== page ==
Baltimore County News
Empower yourself with tools to help keep older adults safe
Elder abuse is a serious, but often hidden, problem in our communities. One in eleven older adults in the U.S. is victim of physical, sexual or financial abuse, or neglectful care. But you can help to keep seniors safe by educating yourself and empowering the seniors in your life!
On June 15, from 9:30 a.m. until 1 p.m., the Baltimore County Department of Aging will mark World Elder Abuse Awareness Day (WEAAD) with a forum at the Sollers Point Multipurpose Center, located at 320 Sollers Point Road in Dundalk. Participants will learn how to identify elder abuse and connect seniors to help and support. The forum is open to the public and includes a continental breakfast and free gift.
After the forum, the County will host a free shred-a-thon in the Center’s parking lot from 1:30 p.m. to 3:30 p.m. The public is welcome to bring one box or bag of documents to be shredded to protect personal information from identity theft. The forum is hosted by Baltimore County Restoring Elder Safety Today and sponsored by AARP. It is free and no registration is required. For the shred-a-thon, register at aarp.cvent.com/WEAADShred16 or call 877-926-8300.
For more information about WEAAD, contact 410-887-4200.
Free resources to help you take care of yourself too!
Being a caregiver for a family member can take a toll. You might be caring for an ailing spouse, for your aging parents or in-laws, or for an elderly neighbor. For family caregivers of older relatives, challenges come in all forms — financial, physical, emotional and social.
Whether you live in the same house or across town from your loved one, you devote your time, your resources and your heart to ensuring the health and safety of the place they call home. In order to reduce the stress of these challenges, you are invited to the annual Caregivers Mini-Conference presented by Baltimore County Department of Aging (BCDA).
- Gather information about resources and programs that can aid you in your caregiving.
- Get a broader understanding about making advance health care decisions from a guest speaker with the Office of the Attorney General.
- Relax and unwind with a mindfulness session presented by a local meditation teacher.
- Receive a free Health Screening provided by University of Maryland St. Joseph Medical Center.
- Network with other caregivers while you enjoy a continental breakfast and beverages sponsored by AARP.
Caregivers Mini-Conference for family caregivers of older relatives
Saturday, April 16, 8:45 a.m. to 12:30 p.m.
Edgemere Senior Center, 6600 North Point Road, Sparrows Point 21219
Free admission; plenty of open seats, no advance registration will be taken. To receive an event flier and copy of the agenda, please contact the BCDA Caregivers Program at 410-887-4724.
Michelle Marseilles Bruns
Manager, Caregivers Program
Baltimore County Department of Aging
Important Tips from Safety Experts
This kind of cold weather is not just unpleasant, it can be dangerous. Baltimore County’s safety experts have some important tips for protecting your home and family.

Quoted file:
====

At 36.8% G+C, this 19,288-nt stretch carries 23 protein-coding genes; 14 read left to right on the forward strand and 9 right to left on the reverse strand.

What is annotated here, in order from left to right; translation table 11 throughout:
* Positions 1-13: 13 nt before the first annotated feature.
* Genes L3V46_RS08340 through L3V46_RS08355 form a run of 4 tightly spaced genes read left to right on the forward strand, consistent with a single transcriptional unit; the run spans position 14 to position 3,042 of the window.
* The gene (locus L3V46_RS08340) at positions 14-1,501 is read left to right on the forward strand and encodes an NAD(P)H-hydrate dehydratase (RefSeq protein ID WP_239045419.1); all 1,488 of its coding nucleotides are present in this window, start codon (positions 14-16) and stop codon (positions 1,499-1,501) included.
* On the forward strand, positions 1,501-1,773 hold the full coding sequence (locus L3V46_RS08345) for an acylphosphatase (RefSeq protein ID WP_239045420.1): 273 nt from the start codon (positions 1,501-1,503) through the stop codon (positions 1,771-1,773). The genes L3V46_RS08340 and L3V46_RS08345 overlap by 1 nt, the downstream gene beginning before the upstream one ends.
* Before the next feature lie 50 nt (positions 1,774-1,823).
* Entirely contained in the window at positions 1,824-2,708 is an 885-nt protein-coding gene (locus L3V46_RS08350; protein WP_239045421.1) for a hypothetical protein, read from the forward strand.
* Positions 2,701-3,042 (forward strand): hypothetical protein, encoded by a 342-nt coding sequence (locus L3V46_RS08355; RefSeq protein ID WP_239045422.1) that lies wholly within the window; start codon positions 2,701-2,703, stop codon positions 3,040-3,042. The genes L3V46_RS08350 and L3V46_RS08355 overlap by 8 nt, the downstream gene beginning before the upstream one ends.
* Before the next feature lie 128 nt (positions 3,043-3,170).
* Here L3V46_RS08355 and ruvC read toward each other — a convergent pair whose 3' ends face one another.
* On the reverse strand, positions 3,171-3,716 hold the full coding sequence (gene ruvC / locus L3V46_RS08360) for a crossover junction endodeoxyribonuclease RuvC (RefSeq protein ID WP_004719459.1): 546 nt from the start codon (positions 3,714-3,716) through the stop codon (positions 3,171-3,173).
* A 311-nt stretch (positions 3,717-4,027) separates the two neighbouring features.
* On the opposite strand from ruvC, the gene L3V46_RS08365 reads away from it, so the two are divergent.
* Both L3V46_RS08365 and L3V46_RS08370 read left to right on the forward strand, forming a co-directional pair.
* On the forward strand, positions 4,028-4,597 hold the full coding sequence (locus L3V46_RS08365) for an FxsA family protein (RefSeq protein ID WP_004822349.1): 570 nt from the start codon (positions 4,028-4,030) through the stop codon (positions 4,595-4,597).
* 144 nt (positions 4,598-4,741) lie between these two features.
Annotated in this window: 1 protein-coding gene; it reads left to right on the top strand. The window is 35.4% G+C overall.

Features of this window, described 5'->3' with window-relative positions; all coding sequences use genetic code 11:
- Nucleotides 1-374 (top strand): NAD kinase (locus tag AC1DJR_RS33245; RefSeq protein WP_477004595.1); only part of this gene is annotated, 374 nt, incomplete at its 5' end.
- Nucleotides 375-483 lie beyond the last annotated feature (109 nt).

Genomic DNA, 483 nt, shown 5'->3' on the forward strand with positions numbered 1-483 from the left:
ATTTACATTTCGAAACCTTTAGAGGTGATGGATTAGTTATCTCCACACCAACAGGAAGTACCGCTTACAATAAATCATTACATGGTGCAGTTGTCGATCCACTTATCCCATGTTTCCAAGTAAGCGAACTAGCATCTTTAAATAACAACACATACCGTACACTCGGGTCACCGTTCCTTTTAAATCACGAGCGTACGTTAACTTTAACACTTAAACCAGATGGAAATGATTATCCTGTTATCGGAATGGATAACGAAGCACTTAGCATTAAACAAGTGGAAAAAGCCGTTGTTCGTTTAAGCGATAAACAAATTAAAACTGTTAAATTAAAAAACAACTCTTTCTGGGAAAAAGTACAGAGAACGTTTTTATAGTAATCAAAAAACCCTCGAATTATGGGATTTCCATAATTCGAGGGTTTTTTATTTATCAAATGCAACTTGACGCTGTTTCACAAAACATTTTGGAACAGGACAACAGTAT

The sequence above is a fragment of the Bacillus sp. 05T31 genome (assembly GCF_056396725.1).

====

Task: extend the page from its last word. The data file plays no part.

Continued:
DPW Says Let Faucets Drip
Baltimore County’s Department of Public Works advises homeowners to let water taps drip during this week’s extreme cold weather. During single-digit temperatures last year, more than 500 water meters froze. Maintaining the flow with a slow drip, say County engineers, will usually keep water in the pipes from freezing, and save homeowners considerable grief.
Last February Baltimore City (which maintains and repairs the metropolitan water system) was swamped with requests to thaw frozen meters. With the County's help, water service was quickly restored. But an ounce of prevention is worth a pound of cure.
Power Outage Precautions
Power outages can go side-by-side with winter storms. Lights go out and some lose heat. When this happens some of us turn to generators to keep warm and informed.
Generators produce carbon monoxide, CO, a deadly gas. Keep your generator at least 15 feet from the house or building. Follow the manufacturer’s recommendations regarding use and review the Fire Department’s safety tips for portable generators.
For those who have gas stoves and ovens, never use an oven to heat your home!
Ice Can be Dicey
Cold weather along with snow and ice can be dangerous. The elderly are particularly vulnerable to problems in the winter.
Beware of “black ice” when you leave your home or work. What appears to be a wet surface can be very slick ice. Be cautious and take your time walking on this winter treat. This warning applies to driving too! Many accidents occur when black ice forms.
Ice melting products should be kept near the door along with your shovel. And beware of steps and handrails; they can be treacherous if not wiped down and salted.
Don’t Overdo with the Shoveling
Anyone who has heart disease or chronic lung disease should not shovel snow or scrap ice. Shoveling is hard on the heart muscles and can cause a cardiac event. Ask a friend, neighbor or relative, or hire someone to clear the sidewalk and driveway.
Stay Warm and Dry
When venturing out in the cold, wear a hat or scarf, warm gloves or mittens, and warm, dry socks inside your boots. Wear a heavy coat, jacket or dress in layers. If the wind is blowing then wear a scarf across your face. Wind burn is hard on the skin just like sun burn. Wear sunscreen in the winter.
And last but not least, remember your pets. They feel the cold as much as you do and rely on you to keep them safe and warm.
Public Safety Office of Media and Communications
Revised April 6, 2016